Seeking and Learning: Examining Selective Exposure to Media Coverage of a Scientific Issue

Sunday, 15 February 2015
Exhibit Hall (San Jose Convention Center)
Xuan Liang, University of Wisconsin-Madison, Madison, WI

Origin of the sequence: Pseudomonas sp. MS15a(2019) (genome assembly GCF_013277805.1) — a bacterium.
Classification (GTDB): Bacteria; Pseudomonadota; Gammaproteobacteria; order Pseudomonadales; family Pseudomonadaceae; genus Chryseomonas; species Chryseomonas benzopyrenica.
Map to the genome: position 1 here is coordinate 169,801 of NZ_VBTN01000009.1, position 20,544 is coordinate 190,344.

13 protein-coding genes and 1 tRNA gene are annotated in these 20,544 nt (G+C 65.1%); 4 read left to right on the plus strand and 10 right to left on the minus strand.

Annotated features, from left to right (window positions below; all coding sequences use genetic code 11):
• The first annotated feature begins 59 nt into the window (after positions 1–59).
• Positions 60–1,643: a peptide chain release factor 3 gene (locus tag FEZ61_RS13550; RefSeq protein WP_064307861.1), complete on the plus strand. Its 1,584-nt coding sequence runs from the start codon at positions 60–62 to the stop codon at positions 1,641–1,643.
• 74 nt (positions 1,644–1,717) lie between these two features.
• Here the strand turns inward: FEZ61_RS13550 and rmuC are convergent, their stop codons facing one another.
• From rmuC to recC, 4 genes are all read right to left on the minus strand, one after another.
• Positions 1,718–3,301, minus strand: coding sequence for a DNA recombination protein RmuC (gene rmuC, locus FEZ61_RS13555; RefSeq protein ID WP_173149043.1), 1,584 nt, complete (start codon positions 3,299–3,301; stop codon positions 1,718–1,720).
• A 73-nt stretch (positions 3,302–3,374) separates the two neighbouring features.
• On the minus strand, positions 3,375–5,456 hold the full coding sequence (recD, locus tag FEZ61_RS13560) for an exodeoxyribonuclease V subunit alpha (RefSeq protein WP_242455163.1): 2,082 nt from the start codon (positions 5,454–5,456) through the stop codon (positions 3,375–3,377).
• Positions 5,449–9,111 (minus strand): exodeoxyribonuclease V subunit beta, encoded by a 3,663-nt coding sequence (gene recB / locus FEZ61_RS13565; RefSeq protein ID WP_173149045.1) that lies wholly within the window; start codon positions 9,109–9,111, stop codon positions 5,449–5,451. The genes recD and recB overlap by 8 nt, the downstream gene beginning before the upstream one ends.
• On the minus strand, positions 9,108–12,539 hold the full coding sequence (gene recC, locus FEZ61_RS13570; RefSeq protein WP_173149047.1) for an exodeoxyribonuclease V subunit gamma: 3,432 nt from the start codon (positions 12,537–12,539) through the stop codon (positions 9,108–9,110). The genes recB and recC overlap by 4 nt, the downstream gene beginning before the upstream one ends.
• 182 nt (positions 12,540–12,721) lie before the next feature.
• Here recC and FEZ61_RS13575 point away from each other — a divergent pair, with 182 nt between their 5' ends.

Background: Deficits in public knowledge about certain scientific issues can negatively impact civic participation when such scientific issues surface in political discourse and policy-making. In response, scientists and policy makers have been engaged in reaching out to lay publics in an effort to build science literacy. Meanwhile, as the public increasingly turns to the Internet for news and information about science and technology, the online environment offers more diversity for the public. However, the availability of information does not guarantee information acquisition. Instead, with the proliferation of online tools, people might use their views and interests to guide their choices when seeking and avoiding information in order to construct their own, personalized information environment. The current study examines the type of information individuals select to consume in the online environment, and the causal relationship between information seeking and factual knowledge. We usethe issue of nanotechnology as a case of an emerging and fertile area of scientific and technological developments with significant social implications. Methods: This study uses a two-wave dataset from a nationwide online panel survey conducted immediately before and after the 2012 election. Wave 1 (N = 1,902 ) was fielded in October before the 2012 U.S. presidential election. 1,374 respondents from Wave 1 were also assigned to the survey in Wave 2, and 1,171 responded in Wave 2, yielding a completion rate of 85.2 percent in Wave 2. In order to untangle the causation of information seeking and knowledge while controlling for a wide variety of potential confounding factors, we employed structural equation modeling techniques in the analysis. Results: Our findings show that attention to science news on social media facilitates both attitudinally congruent and incongruent information seeking. More importantly, the type of information audiences select and are exposed to matters. Specifically, we find that seeking counter-attitudinal information conducive to knowledge gain but seeking information consistent with pre-existing attitudes suppresses knowledge levels. Conclusions: Our study offers several implications for communicating science in social settings.  First, our findings provide insights into evaluating the dynamics of information seeking and knowledge gain about a controversial scientific issue. Second, our study provides insights into the role different patterns of information seeking play in stimulating knowledge gain. Additionally, our study also refines our understanding of the role of various media in communicating science in modern information environment, where information flows across a range of media platforms.